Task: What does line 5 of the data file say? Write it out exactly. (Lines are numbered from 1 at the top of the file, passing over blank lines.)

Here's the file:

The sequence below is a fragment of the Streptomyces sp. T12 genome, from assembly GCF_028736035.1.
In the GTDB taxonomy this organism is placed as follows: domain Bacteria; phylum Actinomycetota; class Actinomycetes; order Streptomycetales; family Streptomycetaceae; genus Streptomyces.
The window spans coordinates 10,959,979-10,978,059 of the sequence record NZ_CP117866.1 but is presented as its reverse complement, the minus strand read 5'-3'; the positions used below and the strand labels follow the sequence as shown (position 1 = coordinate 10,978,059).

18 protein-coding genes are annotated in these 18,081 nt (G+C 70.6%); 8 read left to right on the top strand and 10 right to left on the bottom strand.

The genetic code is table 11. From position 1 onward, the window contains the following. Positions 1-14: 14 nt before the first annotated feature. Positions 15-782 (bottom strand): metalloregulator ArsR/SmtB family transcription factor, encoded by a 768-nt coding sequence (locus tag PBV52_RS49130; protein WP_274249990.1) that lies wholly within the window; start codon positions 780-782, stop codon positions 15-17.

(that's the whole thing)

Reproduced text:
The genetic code is table 11. From position 1 onward, the window contains the following. Positions 1-14: 14 nt before the first annotated feature. Positions 15-782 (bottom strand): metalloregulator ArsR/SmtB family transcription factor, encoded by a 768-nt coding sequence (locus tag PBV52_RS49130; protein WP_274249990.1) that lies wholly within the window; start codon positions 780-782, stop codon positions 15-17.